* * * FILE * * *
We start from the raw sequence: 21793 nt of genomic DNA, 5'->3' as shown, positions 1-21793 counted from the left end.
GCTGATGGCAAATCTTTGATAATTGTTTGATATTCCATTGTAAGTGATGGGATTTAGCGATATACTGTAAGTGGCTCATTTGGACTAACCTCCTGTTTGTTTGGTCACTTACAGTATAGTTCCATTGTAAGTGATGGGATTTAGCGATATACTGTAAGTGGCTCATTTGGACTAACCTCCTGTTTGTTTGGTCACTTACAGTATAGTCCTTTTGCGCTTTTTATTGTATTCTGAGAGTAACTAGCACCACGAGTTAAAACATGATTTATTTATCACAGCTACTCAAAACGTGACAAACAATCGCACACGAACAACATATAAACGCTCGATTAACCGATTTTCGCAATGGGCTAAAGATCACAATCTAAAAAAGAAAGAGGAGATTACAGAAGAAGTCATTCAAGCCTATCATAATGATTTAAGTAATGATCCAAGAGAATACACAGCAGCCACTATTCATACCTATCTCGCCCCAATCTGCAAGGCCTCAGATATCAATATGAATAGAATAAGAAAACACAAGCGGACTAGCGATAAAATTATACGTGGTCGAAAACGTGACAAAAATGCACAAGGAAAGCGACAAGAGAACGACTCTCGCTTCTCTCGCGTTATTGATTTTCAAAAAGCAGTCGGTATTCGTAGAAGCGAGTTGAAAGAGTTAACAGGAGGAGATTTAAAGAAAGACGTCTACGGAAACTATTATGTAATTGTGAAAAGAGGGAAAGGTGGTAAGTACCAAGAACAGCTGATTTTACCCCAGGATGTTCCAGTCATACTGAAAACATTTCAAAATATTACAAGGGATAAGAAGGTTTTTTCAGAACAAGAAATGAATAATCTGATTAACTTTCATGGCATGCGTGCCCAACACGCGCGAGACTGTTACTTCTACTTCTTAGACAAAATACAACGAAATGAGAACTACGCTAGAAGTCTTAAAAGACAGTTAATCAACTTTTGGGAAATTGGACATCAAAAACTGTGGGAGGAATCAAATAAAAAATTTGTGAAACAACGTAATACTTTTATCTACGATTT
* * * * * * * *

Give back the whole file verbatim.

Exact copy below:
We start from the raw sequence: 21793 nt of genomic DNA, 5'->3' as shown, positions 1-21793 counted from the left end.
GCTGATGGCAAATCTTTGATAATTGTTTGATATTCCATTGTAAGTGATGGGATTTAGCGATATACTGTAAGTGGCTCATTTGGACTAACCTCCTGTTTGTTTGGTCACTTACAGTATAGTTCCATTGTAAGTGATGGGATTTAGCGATATACTGTAAGTGGCTCATTTGGACTAACCTCCTGTTTGTTTGGTCACTTACAGTATAGTCCTTTTGCGCTTTTTATTGTATTCTGAGAGTAACTAGCACCACGAGTTAAAACATGATTTATTTATCACAGCTACTCAAAACGTGACAAACAATCGCACACGAACAACATATAAACGCTCGATTAACCGATTTTCGCAATGGGCTAAAGATCACAATCTAAAAAAGAAAGAGGAGATTACAGAAGAAGTCATTCAAGCCTATCATAATGATTTAAGTAATGATCCAAGAGAATACACAGCAGCCACTATTCATACCTATCTCGCCCCAATCTGCAAGGCCTCAGATATCAATATGAATAGAATAAGAAAACACAAGCGGACTAGCGATAAAATTATACGTGGTCGAAAACGTGACAAAAATGCACAAGGAAAGCGACAAGAGAACGACTCTCGCTTCTCTCGCGTTATTGATTTTCAAAAAGCAGTCGGTATTCGTAGAAGCGAGTTGAAAGAGTTAACAGGAGGAGATTTAAAGAAAGACGTCTACGGAAACTATTATGTAATTGTGAAAAGAGGGAAAGGTGGTAAGTACCAAGAACAGCTGATTTTACCCCAGGATGTTCCAGTCATACTGAAAACATTTCAAAATATTACAAGGGATAAGAAGGTTTTTTCAGAACAAGAAATGAATAATCTGATTAACTTTCATGGCATGCGTGCCCAACACGCGCGAGACTGTTACTTCTACTTCTTAGACAAAATACAACGAAATGAGAACTACGCTAGAAGTCTTAAAAGACAGTTAATCAACTTTTGGGAAATTGGACATCAAAAACTGTGGGAGGAATCAAATAAAAAATTTGTGAAACAACGTAATACTTTTATCTACGATTT